Support local business
Northwest Territories/News North - Monday, February 8, 2016
Could it be that the NWT's stagnant economy might be partially caused by stagnant legislation?
A new Conference Board of Canada economic outlook forecasts rough times ahead for the NWT, mostly caused by the collapse in demand for the territory's main trade -- metals and minerals.
While the GNWT is somewhat helpless in alleviating the globally-caused stresses on this industry there is one business sector that lawmakers can help right away - territory-based contractors.
As Mike Bradshaw, executive director of the NWT Chamber of Commerce, notes in "Little economic growth anticipated in 2016, says economic organization" (Feb. 1 News/North), the territorial government doesn't do a very good job supporting local business. Despite the fact the government does have the Business Incentive Program (BIP) to enforce local procurement, it doesn't go far enough. While the BIP offers a 15 per cent bid advantage to NWT contractors and another five per cent if they're regional suppliers, Bradshaw points out that an Edmonton contractor, on average, can do a construction job 30 per cent cheaper than an NWT contractor could. He is calling on the GNWT to update its 20-year-old contract procurement legislation so Northern businesses can bid on a level playing field. After the resource sector, small and medium sized businesses are the largest employer in the NWT, according to Bradshaw.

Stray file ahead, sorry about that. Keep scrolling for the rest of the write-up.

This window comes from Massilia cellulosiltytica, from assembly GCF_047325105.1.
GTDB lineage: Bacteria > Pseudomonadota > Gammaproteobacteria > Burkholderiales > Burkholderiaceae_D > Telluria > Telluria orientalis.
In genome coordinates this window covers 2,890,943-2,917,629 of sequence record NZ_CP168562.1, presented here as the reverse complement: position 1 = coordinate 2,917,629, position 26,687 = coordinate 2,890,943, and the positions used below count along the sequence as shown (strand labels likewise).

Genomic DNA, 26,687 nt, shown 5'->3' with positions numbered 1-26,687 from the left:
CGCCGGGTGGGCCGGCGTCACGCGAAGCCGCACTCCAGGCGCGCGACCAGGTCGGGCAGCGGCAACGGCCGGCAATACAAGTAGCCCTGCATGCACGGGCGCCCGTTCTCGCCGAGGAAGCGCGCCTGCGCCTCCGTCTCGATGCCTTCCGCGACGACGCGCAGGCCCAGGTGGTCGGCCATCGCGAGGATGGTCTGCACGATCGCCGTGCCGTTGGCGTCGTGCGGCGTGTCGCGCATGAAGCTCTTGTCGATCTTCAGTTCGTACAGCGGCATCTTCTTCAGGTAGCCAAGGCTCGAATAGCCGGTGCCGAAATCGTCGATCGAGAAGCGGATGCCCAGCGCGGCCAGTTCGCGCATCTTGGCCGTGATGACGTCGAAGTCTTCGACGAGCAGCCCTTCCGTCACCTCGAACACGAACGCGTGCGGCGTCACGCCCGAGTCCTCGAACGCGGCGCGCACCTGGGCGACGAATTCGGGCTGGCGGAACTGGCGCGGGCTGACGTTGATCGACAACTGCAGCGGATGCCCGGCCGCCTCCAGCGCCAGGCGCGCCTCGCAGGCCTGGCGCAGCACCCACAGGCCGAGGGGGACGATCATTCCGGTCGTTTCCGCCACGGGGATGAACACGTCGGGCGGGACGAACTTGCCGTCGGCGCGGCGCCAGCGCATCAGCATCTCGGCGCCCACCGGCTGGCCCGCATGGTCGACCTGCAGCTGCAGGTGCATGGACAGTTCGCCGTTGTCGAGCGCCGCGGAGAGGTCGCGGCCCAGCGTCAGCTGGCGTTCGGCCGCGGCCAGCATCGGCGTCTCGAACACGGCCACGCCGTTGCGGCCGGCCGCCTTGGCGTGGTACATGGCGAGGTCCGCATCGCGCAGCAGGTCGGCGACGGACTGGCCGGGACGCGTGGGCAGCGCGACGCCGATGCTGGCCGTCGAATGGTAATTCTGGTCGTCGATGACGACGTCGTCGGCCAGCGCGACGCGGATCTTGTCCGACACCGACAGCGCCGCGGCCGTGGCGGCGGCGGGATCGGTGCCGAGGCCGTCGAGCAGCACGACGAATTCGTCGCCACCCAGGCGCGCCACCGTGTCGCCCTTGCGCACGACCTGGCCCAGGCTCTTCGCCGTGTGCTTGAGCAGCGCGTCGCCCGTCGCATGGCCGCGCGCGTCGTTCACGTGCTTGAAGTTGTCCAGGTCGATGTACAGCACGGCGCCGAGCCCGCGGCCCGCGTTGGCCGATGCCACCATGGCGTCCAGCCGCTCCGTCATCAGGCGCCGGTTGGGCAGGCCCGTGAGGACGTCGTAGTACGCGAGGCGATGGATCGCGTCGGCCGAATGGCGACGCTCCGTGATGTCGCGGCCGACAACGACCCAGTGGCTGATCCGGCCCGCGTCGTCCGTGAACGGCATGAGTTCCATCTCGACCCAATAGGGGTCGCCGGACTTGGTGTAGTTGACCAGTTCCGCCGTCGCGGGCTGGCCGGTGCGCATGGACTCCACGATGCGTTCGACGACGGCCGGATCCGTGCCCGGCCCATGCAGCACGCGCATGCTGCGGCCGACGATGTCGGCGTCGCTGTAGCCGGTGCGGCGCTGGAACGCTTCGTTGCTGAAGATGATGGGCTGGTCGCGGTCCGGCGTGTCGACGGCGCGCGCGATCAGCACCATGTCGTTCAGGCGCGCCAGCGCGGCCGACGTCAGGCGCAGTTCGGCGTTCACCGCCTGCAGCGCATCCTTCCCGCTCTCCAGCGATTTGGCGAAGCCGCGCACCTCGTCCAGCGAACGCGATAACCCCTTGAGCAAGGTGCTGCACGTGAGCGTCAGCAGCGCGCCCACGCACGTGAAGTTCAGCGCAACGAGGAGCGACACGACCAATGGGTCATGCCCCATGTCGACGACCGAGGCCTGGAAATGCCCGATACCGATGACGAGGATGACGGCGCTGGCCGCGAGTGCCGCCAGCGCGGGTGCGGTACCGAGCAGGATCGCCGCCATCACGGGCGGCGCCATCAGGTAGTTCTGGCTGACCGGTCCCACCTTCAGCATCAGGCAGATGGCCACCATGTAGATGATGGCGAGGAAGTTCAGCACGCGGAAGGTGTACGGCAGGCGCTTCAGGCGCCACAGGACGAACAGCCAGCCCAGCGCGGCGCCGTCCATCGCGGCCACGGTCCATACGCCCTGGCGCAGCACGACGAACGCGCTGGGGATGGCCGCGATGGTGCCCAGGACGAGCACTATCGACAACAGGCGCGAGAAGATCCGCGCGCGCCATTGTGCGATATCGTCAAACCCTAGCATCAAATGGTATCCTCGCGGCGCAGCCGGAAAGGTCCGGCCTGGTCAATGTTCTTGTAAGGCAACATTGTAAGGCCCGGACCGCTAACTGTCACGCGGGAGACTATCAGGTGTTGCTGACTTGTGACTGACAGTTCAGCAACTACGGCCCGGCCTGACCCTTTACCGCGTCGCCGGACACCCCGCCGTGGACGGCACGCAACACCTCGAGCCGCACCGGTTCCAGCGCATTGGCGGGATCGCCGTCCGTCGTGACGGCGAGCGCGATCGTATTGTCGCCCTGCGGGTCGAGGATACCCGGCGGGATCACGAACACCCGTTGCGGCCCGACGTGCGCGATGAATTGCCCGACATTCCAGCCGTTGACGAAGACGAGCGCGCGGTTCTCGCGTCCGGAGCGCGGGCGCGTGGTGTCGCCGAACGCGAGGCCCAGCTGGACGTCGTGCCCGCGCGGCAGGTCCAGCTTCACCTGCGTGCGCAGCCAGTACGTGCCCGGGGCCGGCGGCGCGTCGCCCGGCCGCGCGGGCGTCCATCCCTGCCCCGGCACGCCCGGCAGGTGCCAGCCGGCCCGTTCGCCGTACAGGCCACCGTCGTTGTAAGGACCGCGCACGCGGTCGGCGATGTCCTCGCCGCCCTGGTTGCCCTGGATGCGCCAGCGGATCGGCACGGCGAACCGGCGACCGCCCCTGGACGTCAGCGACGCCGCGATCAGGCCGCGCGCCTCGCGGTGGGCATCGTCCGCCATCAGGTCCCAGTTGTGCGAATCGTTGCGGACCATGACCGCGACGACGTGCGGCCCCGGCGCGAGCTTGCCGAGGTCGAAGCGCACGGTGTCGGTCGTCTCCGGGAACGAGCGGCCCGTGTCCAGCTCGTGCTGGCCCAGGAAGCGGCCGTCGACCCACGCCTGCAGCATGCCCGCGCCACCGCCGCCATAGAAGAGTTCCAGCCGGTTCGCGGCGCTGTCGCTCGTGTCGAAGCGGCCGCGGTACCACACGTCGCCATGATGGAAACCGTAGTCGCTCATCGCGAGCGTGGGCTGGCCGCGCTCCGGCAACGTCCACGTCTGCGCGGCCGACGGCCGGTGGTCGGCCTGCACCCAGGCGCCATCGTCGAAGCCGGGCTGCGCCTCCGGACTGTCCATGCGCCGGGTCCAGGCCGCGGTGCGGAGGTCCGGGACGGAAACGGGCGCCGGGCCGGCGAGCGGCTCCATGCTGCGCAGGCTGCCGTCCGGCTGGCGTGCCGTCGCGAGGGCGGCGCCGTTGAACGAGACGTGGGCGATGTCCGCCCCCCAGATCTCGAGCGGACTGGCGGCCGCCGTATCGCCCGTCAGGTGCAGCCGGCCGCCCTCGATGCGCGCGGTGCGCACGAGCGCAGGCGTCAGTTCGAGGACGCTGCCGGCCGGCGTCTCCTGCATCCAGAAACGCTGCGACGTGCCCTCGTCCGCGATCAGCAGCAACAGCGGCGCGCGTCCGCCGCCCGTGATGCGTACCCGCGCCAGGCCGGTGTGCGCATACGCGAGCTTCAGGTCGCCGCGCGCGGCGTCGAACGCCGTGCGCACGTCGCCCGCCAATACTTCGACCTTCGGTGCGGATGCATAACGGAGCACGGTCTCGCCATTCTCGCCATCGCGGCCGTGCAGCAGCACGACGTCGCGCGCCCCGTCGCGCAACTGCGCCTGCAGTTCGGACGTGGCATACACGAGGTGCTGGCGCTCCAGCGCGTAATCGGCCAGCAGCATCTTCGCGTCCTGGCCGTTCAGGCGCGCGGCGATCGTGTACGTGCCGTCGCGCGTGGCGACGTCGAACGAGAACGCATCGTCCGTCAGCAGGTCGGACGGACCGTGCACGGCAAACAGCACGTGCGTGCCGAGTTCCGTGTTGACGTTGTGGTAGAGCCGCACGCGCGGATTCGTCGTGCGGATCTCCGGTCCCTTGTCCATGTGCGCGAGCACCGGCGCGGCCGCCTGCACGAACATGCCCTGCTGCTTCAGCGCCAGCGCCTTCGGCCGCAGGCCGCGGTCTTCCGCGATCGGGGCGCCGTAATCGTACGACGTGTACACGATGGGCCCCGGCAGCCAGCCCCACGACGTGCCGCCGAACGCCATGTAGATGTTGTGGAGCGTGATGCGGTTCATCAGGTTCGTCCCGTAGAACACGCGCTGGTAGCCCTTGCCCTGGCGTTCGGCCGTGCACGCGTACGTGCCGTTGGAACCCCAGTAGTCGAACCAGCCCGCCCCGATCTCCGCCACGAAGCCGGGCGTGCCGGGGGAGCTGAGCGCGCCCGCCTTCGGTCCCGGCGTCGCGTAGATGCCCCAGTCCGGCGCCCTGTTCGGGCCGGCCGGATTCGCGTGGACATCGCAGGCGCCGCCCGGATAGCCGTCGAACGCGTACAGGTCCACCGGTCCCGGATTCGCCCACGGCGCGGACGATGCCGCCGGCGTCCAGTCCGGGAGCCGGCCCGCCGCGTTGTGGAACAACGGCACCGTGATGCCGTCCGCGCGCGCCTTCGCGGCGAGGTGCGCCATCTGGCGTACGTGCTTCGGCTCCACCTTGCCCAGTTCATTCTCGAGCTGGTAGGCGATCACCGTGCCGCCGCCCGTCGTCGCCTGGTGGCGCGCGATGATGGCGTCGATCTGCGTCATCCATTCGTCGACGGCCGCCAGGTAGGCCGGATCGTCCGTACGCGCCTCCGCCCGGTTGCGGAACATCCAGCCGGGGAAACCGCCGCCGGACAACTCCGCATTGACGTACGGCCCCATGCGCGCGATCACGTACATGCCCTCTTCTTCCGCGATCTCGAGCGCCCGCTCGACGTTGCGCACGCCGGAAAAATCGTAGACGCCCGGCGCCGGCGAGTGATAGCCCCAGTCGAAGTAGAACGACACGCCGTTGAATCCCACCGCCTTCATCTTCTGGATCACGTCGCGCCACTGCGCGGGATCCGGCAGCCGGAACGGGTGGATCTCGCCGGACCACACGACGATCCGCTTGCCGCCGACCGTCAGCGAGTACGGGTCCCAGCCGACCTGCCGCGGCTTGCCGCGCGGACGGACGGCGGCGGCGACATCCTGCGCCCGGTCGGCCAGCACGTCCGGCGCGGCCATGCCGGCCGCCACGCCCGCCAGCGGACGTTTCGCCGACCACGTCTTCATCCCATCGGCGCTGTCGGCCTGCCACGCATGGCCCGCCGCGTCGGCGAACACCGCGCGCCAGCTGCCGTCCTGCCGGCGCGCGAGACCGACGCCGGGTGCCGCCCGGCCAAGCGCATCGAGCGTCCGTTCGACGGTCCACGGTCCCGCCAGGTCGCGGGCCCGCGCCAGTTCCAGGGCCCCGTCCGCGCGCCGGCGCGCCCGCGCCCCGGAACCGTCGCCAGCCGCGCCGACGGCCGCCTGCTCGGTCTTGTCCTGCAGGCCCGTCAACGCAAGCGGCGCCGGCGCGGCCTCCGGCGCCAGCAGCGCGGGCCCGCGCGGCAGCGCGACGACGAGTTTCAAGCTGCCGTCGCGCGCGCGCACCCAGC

The government can't control worldwide commodity prices but it can control how much, or how little it supports those who choose to open businesses in the territory. The government could be doing a better job at this.